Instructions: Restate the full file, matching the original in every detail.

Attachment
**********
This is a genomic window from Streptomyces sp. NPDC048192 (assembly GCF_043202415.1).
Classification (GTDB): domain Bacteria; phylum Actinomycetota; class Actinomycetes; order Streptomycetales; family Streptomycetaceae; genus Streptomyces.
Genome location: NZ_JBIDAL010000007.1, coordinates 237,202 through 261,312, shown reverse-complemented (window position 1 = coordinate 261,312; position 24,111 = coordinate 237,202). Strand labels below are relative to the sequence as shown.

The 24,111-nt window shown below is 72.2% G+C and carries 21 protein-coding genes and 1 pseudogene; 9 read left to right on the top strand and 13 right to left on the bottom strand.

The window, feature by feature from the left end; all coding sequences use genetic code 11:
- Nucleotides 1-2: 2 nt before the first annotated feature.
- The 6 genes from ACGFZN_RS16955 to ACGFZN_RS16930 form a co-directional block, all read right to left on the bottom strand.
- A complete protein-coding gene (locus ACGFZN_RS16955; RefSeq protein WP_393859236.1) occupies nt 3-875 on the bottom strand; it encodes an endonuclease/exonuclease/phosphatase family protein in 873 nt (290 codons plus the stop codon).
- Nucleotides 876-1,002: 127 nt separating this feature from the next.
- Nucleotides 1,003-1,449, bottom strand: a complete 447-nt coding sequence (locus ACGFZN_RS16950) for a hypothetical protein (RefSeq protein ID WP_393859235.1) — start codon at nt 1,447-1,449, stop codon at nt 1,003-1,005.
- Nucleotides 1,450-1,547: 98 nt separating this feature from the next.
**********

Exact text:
This is a genomic window from Streptomyces sp. NPDC048192 (assembly GCF_043202415.1).
Classification (GTDB): domain Bacteria; phylum Actinomycetota; class Actinomycetes; order Streptomycetales; family Streptomycetaceae; genus Streptomyces.
Genome location: NZ_JBIDAL010000007.1, coordinates 237,202 through 261,312, shown reverse-complemented (window position 1 = coordinate 261,312; position 24,111 = coordinate 237,202). Strand labels below are relative to the sequence as shown.

The 24,111-nt window shown below is 72.2% G+C and carries 21 protein-coding genes and 1 pseudogene; 9 read left to right on the top strand and 13 right to left on the bottom strand.

The window, feature by feature from the left end; all coding sequences use genetic code 11:
- Nucleotides 1-2: 2 nt before the first annotated feature.
- The 6 genes from ACGFZN_RS16955 to ACGFZN_RS16930 form a co-directional block, all read right to left on the bottom strand.
- A complete protein-coding gene (locus ACGFZN_RS16955; RefSeq protein WP_393859236.1) occupies nt 3-875 on the bottom strand; it encodes an endonuclease/exonuclease/phosphatase family protein in 873 nt (290 codons plus the stop codon).
- Nucleotides 876-1,002: 127 nt separating this feature from the next.
- Nucleotides 1,003-1,449, bottom strand: a complete 447-nt coding sequence (locus ACGFZN_RS16950) for a hypothetical protein (RefSeq protein ID WP_393859235.1) — start codon at nt 1,447-1,449, stop codon at nt 1,003-1,005.
- Nucleotides 1,450-1,547: 98 nt separating this feature from the next.